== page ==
Tails of Creaking Shrimps

Posted on August 11th, 2010 by Valerie

Clearing through truckloads of papers the other day, I came upon a priceless handwritten note from last summer that I’d given up for lost.

Vinegar bug holes

Rice with stroke

Tail of quick shave to the oven

Codfish to the old one

These gems were from the English version of the menu at a restaurant whose name I do not recall (location: Barcelona’s Avinguda de Gaudí). Okay, it’s very funny, and we did fall around laughing, especially as my dinner companion of that day is a teacher of translation and interpreting at the university.

But beyond the laughter, it’s sad.  I’m going to say it here, for the umpteenth time, publicly. The problem is not translation software in itself.  Machines do what they do. What is sad is that there’s such a widespread lack of understanding of language, of how it works, and how translating from one to another works.  There are plenty of highly qualified and skilled translators out there. But if you must use translation software for your bits and pieces,  if you don’t have enough of the target language to recognise rubbish when you see it, surely it’s a no-brainer to find a native speaker to check it over? One hilariously meaningless menu may not make or break your business, but it’s the thin end of the wedge.

CRAZY MENU

Let us know if you can figure out what the above delicacies are. And the title of this blog (taken from the menu shown here.)

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16 Responses to “Tails of Creaking Shrimps”

  1. Angela Says:

    Some really choice entries here although the old “sailor style rape” is still a corker. I also rather like “boiled language with green sauce”.

  2. Theresa Says:

    Rape / prawns / squid to the iron is always nice, too.

  3. Sue Rutherford Says:

    How about “Faith Fat” … when a chef boldly swaggers ventures into French cuisine? That’s foie gras!

  4. Sue Rutherford Says:

    Whoops, forgot to eliminate a verb there!

  5. Adrian-oh Says:

    I know this one – just off Carrer Diputació towards Aribau….

    The sad thing is that I end up judging the restaurant by the sloppiness of the menu translation, assuming that this must reflect the restaurant at large. Perhaps I’m wrong, because I recently stumbled upon this gem from a very well-regarded bakery and restaurant group, with some considerable international experience:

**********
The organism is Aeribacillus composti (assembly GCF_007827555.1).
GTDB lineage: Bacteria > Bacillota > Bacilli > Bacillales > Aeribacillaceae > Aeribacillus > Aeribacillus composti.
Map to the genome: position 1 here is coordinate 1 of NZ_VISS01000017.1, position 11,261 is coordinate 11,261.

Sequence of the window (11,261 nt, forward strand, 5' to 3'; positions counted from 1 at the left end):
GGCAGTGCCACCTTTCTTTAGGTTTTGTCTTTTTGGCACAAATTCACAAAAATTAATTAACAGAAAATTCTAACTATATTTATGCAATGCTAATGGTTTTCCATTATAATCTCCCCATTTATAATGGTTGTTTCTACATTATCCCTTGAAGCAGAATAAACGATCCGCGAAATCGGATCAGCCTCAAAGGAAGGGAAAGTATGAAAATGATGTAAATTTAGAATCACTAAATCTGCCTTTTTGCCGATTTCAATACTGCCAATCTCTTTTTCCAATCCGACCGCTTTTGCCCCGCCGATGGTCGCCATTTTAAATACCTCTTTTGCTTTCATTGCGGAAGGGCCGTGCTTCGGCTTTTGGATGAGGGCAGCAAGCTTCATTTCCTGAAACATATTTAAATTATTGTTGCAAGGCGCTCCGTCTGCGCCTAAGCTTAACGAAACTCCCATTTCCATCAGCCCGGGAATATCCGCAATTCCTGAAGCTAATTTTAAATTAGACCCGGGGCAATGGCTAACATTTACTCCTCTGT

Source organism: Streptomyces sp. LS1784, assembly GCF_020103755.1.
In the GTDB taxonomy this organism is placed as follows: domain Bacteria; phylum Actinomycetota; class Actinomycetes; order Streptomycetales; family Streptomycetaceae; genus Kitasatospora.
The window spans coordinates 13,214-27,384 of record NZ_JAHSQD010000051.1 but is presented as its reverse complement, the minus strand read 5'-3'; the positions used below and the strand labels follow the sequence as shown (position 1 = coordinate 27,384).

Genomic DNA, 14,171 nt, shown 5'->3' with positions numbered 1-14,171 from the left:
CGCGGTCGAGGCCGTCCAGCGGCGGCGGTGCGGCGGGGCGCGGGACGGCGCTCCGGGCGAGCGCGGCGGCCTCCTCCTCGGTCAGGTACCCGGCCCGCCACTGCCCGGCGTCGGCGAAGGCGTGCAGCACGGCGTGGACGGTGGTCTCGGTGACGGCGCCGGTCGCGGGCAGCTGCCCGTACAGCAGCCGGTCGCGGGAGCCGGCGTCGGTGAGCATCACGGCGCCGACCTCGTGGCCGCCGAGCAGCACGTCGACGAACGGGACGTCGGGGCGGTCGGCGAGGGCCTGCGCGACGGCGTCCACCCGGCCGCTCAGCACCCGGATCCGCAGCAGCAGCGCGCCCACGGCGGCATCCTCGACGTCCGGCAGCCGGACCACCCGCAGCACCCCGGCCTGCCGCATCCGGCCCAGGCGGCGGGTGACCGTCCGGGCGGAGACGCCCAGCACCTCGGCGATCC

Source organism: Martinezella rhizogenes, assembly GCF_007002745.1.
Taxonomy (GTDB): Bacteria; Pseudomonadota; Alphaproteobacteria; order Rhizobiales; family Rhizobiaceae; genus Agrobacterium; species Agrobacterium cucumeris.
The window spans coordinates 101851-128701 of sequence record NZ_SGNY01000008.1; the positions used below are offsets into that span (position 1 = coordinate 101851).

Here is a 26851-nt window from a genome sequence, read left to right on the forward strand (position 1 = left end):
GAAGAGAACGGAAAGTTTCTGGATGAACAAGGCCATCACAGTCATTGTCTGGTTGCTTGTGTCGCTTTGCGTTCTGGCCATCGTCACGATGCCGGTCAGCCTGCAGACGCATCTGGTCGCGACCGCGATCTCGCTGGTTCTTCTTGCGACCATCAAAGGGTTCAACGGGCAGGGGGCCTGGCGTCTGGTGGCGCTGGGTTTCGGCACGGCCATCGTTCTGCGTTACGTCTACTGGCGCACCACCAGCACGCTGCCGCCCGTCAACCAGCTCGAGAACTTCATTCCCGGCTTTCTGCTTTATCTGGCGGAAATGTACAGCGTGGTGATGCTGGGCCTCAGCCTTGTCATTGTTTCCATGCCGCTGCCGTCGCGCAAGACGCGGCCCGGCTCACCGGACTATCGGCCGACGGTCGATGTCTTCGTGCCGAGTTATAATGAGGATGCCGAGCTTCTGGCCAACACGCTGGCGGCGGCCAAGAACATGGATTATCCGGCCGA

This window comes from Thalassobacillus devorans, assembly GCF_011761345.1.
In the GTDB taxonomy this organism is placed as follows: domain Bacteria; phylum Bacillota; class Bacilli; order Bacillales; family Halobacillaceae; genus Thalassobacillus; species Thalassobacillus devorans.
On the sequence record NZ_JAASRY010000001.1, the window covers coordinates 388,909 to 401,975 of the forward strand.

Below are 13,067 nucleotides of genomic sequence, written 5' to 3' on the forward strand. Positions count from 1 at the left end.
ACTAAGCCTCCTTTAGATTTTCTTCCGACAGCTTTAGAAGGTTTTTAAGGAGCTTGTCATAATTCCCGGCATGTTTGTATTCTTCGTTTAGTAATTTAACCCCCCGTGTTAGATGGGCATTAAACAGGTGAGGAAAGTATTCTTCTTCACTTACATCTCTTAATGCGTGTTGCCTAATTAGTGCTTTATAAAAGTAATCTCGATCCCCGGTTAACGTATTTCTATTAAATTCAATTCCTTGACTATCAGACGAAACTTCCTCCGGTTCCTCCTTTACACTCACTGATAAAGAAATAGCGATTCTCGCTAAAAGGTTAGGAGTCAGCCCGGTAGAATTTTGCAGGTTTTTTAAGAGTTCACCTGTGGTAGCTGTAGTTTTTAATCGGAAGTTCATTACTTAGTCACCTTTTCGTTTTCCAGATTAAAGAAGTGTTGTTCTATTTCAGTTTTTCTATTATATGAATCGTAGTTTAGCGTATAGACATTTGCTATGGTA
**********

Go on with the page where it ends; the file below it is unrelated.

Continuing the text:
“Salad of little gluttonies”. Took me days to work it out…. c’mon!

  6. admin Says:

    Thanks for this, Adrian-oh. A friend passed it onto me – had no idea what restaurant it was. Not that it matters!
    Valerie

  7. admin Says:

    I agree with you entirely. Before I burned out as a translator, I often used to say: you wouldn’t present yourself or your business with spinach in your teeth or egg on your tie, would you? Well that’s what bad translation is like. Talk to the wall. And that was before everything went digital.

  8. Sarah CG Says:

    It has obviously been translated from the Catalan version, and surely “seva” should be spelt “ceba”? “Hat of joints” is fantastic, hope they didn’t inhale… Rice with stroke has me foxed, but I did find this dish, perhaps it’s a clue: Arroz cremoso de chipirón de anzuelo con cebolleta y pinceladas de su tinta

  9. Sarah CG Says:

    Think I’m on the right track: “arroz con pincelada de tinta de calamar” ???

  10. Sarah CG Says:

    Me again, I’ve been saying to restaurants for years that I would happily translate or check their menus for free if I get a decent meal for my pains, but they don’t seem that interested!

  11. Valerie Says:

    HI Sarah
    Thanks for all this – most illuminating! Pincelada makes sense! I suppose as long as they make money, why should they care? It would be difficult to demonstrate a direct link between crap translations and bad business.

  12. Yves Says:

    En français on obtient avec le traducteur magique de Google: “Queue du rasage rapide au four”
    On peut tout imaginer, c’est grandiose !

  13. Sally Says:

    My own favourite was the ‘menu’ in Barcelona which included ‘He came from home’ — otherwise known as ‘el vino de la casa’.

  14. Francis Barrett Says:

    My favourite was “Moroccan prickles with female Jews”. On the other hand, when I paused to sneer at another English version of a menu displayed outside a restaurant recently, I was startled and impressed to see “Platos combinados” rendered as “Mixed Courses”.

  15. Valerie Says:

    Another hilarious one.

  16. Sheila Crosby Says:

    My favourites include “Pork chop Suzie” and “milksnakes”.

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